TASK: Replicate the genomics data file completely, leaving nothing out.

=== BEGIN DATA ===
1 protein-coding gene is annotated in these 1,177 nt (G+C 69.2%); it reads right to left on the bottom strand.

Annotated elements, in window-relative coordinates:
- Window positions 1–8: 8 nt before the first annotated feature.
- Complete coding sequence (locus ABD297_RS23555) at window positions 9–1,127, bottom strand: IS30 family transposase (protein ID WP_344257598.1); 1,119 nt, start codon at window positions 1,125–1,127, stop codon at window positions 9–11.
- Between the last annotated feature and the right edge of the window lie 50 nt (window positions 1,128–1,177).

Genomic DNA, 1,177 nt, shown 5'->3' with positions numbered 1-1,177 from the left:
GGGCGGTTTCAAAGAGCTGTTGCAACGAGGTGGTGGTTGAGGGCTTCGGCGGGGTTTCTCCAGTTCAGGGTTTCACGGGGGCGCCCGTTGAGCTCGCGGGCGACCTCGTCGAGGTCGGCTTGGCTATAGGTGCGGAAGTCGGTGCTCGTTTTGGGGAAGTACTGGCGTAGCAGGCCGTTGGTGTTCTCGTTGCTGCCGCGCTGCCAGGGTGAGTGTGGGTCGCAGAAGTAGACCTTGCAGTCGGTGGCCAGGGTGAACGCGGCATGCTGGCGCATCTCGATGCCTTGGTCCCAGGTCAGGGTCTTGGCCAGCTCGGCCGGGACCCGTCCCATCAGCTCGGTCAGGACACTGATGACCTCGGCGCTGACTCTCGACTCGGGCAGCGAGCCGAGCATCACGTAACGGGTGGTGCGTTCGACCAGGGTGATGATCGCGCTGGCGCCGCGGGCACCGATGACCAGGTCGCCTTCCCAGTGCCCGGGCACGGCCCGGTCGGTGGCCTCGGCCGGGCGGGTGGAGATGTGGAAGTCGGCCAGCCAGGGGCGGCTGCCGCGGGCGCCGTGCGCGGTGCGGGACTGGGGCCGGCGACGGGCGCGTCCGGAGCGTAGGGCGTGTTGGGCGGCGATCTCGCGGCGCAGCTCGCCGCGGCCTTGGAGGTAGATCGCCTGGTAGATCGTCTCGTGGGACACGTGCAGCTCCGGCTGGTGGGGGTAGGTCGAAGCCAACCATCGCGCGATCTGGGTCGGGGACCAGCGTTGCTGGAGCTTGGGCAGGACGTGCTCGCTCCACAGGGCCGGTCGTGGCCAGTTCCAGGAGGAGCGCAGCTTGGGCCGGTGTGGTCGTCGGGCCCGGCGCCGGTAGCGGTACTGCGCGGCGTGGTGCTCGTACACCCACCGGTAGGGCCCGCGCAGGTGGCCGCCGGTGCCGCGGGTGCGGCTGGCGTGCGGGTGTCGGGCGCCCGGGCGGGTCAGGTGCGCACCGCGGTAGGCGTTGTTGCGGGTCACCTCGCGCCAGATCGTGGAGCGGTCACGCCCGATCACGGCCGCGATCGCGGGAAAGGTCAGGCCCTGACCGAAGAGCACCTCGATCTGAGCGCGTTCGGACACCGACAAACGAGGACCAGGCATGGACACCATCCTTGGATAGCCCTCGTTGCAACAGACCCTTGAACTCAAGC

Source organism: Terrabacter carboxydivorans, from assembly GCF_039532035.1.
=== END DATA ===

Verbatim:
1 protein-coding gene is annotated in these 1,177 nt (G+C 69.2%); it reads right to left on the bottom strand.

Annotated elements, in window-relative coordinates:
- Window positions 1–8: 8 nt before the first annotated feature.
- Complete coding sequence (locus ABD297_RS23555) at window positions 9–1,127, bottom strand: IS30 family transposase (protein ID WP_344257598.1); 1,119 nt, start codon at window positions 1,125–1,127, stop codon at window positions 9–11.
- Between the last annotated feature and the right edge of the window lie 50 nt (window positions 1,128–1,177).

Genomic DNA, 1,177 nt, shown 5'->3' with positions numbered 1-1,177 from the left:
GGGCGGTTTCAAAGAGCTGTTGCAACGAGGTGGTGGTTGAGGGCTTCGGCGGGGTTTCTCCAGTTCAGGGTTTCACGGGGGCGCCCGTTGAGCTCGCGGGCGACCTCGTCGAGGTCGGCTTGGCTATAGGTGCGGAAGTCGGTGCTCGTTTTGGGGAAGTACTGGCGTAGCAGGCCGTTGGTGTTCTCGTTGCTGCCGCGCTGCCAGGGTGAGTGTGGGTCGCAGAAGTAGACCTTGCAGTCGGTGGCCAGGGTGAACGCGGCATGCTGGCGCATCTCGATGCCTTGGTCCCAGGTCAGGGTCTTGGCCAGCTCGGCCGGGACCCGTCCCATCAGCTCGGTCAGGACACTGATGACCTCGGCGCTGACTCTCGACTCGGGCAGCGAGCCGAGCATCACGTAACGGGTGGTGCGTTCGACCAGGGTGATGATCGCGCTGGCGCCGCGGGCACCGATGACCAGGTCGCCTTCCCAGTGCCCGGGCACGGCCCGGTCGGTGGCCTCGGCCGGGCGGGTGGAGATGTGGAAGTCGGCCAGCCAGGGGCGGCTGCCGCGGGCGCCGTGCGCGGTGCGGGACTGGGGCCGGCGACGGGCGCGTCCGGAGCGTAGGGCGTGTTGGGCGGCGATCTCGCGGCGCAGCTCGCCGCGGCCTTGGAGGTAGATCGCCTGGTAGATCGTCTCGTGGGACACGTGCAGCTCCGGCTGGTGGGGGTAGGTCGAAGCCAACCATCGCGCGATCTGGGTCGGGGACCAGCGTTGCTGGAGCTTGGGCAGGACGTGCTCGCTCCACAGGGCCGGTCGTGGCCAGTTCCAGGAGGAGCGCAGCTTGGGCCGGTGTGGTCGTCGGGCCCGGCGCCGGTAGCGGTACTGCGCGGCGTGGTGCTCGTACACCCACCGGTAGGGCCCGCGCAGGTGGCCGCCGGTGCCGCGGGTGCGGCTGGCGTGCGGGTGTCGGGCGCCCGGGCGGGTCAGGTGCGCACCGCGGTAGGCGTTGTTGCGGGTCACCTCGCGCCAGATCGTGGAGCGGTCACGCCCGATCACGGCCGCGATCGCGGGAAAGGTCAGGCCCTGACCGAAGAGCACCTCGATCTGAGCGCGTTCGGACACCGACAAACGAGGACCAGGCATGGACACCATCCTTGGATAGCCCTCGTTGCAACAGACCCTTGAACTCAAGC

Source organism: Terrabacter carboxydivorans, from assembly GCF_039532035.1.